‘Calvary’ and the Importance of Being Pointless

Spoilers follow. You have been warned.

Having seen 2014’s Calvary for the first time last night I’m still trying to judge whether it’s simply a very good film or an excellent one. I had little love for McDonagh’s previous movie, The Guard, which I found pretty meandering and irrelevant, so I wasn’t expecting Calvary to be half as earnest as it was about seemingly so much. At the same time, I’m just as surprised at the strong reviews it’s received, convinced as I am that it cannot mean half as much to someone outside of ministry.

The film’s protagonist, Fr. James, is a man under sincere vocation. Once married, now a widower, he insists to his daughter that he was not running away when he took his priestly orders; he was answering a call. Of course we should be suspicious when he makes this claim, but we see at the same time that his parish gives him little reason to feel called to anything. Fr. James has not retreated from loss to an idyllic country pastorate with adoring congregants, punctuated by happy christenings and solemn, cathartic administrations of last rights to the elderly faithful. Every tongue on which he places the host in the opening scene is one that lashes him outside of the Mass. Not only does Fr. James bear the loneliness of ordination, not only does he lack the respect of his parish; he is actually resented, abused, mistrusted, even despised—all the while that he is known to be ‘a good priest’ who has ‘done nothing wrong’—because he is a priest, ‘the Church’s representative.’ Calvary takes place in full self-consciousness years after the Church’s sexual-abuse scandals have broken and left the news cycles, and Fr. James lives in that world, which is already a world in which the Church has been deemed irrelevant to the point of farce. Yet in this same world, Fr. James has a vocation to care for souls, and the very collar that empowers him for that vocation is the liability that keeps him from any usefulness in it.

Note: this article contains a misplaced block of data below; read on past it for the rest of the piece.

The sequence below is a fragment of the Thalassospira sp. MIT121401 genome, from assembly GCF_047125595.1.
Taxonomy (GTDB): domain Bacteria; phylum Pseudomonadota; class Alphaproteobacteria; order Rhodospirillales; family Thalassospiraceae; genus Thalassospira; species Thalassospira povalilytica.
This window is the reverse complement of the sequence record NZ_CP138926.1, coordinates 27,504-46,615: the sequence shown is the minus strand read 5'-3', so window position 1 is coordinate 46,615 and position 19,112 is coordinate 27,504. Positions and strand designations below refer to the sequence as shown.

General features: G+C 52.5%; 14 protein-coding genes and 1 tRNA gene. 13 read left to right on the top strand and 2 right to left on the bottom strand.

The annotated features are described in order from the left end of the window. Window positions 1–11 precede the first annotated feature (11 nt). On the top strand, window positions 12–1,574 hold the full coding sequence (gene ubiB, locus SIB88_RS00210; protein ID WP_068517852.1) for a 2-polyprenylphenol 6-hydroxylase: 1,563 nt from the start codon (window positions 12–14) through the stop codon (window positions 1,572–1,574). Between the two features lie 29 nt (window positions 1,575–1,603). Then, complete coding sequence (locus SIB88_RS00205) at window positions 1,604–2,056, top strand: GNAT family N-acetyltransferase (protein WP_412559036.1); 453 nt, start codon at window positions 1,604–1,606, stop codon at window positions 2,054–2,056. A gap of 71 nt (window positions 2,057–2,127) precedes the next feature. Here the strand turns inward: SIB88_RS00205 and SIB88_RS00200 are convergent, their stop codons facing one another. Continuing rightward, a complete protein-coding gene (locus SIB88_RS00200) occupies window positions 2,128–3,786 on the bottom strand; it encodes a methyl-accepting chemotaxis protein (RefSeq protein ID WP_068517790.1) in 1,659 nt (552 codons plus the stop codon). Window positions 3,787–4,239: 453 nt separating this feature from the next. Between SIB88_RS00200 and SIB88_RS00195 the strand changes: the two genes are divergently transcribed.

The need of Fr. James in his parish is evident, perhaps even to the non-nihilist non-Christian, even if the point of his being there isn’t. From the adulterous wife sailing glibly between abusive partners, to the suicidal young loner, to the emotionally fragmented male prostitute, to the despairing billionaire on the edge, we see that the priest is not necessarily irrelevant, but his medicine is unpalatable to a body perhaps too sick receive it, perhaps too sick from medicine. Fr. James’ points of genuine human contact not laced with mockery or hostility are minimal and often those in which he’s received more as good man than as a priest, yet he persists where he is unwelcome, unwilling to separate himself from the ministry that devastated his reputation decades in advance of his vows. As a priest he is useless, and even his earnest and persistent presence as a useless priest out love for his parish conveys nothing meaningful to them. In one key scene, a character remarks to Fr. James of a painting, ‘Everything has to mean something. Otherwise, what’s the point?’ On these terms Fr. James is pointless, and it is in his persistent presence without evident point that he has, in the film’s terms, integrity. Even after, drunk, he brawls with a couple members of his parish, he is unrelenting in his conviction of the Church’s vocation, shouting at his spineless foil, Fr. Leary, ‘Why are you a fucking priest at all? You should be a fucking accountant in a fucking insurance firm!’